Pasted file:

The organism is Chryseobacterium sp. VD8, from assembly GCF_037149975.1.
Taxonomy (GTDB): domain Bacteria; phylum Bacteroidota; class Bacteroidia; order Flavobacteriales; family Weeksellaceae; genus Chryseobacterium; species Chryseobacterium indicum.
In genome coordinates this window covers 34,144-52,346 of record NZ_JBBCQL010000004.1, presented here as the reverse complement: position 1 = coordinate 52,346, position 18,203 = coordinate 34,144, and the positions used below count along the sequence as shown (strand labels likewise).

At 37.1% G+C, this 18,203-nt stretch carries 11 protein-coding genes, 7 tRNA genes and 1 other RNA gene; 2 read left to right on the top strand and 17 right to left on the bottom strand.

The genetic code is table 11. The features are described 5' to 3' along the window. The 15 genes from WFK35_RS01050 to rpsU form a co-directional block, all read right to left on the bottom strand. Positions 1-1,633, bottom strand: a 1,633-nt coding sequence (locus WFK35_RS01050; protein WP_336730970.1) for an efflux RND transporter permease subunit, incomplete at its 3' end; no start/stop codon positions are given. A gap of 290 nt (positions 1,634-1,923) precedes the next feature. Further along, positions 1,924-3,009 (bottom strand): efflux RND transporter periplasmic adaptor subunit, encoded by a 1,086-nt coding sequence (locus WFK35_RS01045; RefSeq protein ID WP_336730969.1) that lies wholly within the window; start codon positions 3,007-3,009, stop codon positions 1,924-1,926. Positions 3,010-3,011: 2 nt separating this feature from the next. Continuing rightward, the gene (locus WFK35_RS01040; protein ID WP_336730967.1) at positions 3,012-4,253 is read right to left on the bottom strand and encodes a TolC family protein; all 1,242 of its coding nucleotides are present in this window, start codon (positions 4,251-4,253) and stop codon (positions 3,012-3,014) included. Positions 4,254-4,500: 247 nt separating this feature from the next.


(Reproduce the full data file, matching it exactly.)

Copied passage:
The organism is Chryseobacterium sp. VD8, from assembly GCF_037149975.1.
Taxonomy (GTDB): domain Bacteria; phylum Bacteroidota; class Bacteroidia; order Flavobacteriales; family Weeksellaceae; genus Chryseobacterium; species Chryseobacterium indicum.
In genome coordinates this window covers 34,144-52,346 of record NZ_JBBCQL010000004.1, presented here as the reverse complement: position 1 = coordinate 52,346, position 18,203 = coordinate 34,144, and the positions used below count along the sequence as shown (strand labels likewise).

At 37.1% G+C, this 18,203-nt stretch carries 11 protein-coding genes, 7 tRNA genes and 1 other RNA gene; 2 read left to right on the top strand and 17 right to left on the bottom strand.

The genetic code is table 11. The features are described 5' to 3' along the window. The 15 genes from WFK35_RS01050 to rpsU form a co-directional block, all read right to left on the bottom strand. Positions 1-1,633, bottom strand: a 1,633-nt coding sequence (locus WFK35_RS01050; protein WP_336730970.1) for an efflux RND transporter permease subunit, incomplete at its 3' end; no start/stop codon positions are given. A gap of 290 nt (positions 1,634-1,923) precedes the next feature. Further along, positions 1,924-3,009 (bottom strand): efflux RND transporter periplasmic adaptor subunit, encoded by a 1,086-nt coding sequence (locus WFK35_RS01045; RefSeq protein ID WP_336730969.1) that lies wholly within the window; start codon positions 3,007-3,009, stop codon positions 1,924-1,926. Positions 3,010-3,011: 2 nt separating this feature from the next. Continuing rightward, the gene (locus WFK35_RS01040; protein ID WP_336730967.1) at positions 3,012-4,253 is read right to left on the bottom strand and encodes a TolC family protein; all 1,242 of its coding nucleotides are present in this window, start codon (positions 4,251-4,253) and stop codon (positions 3,012-3,014) included. Positions 4,254-4,500: 247 nt separating this feature from the next.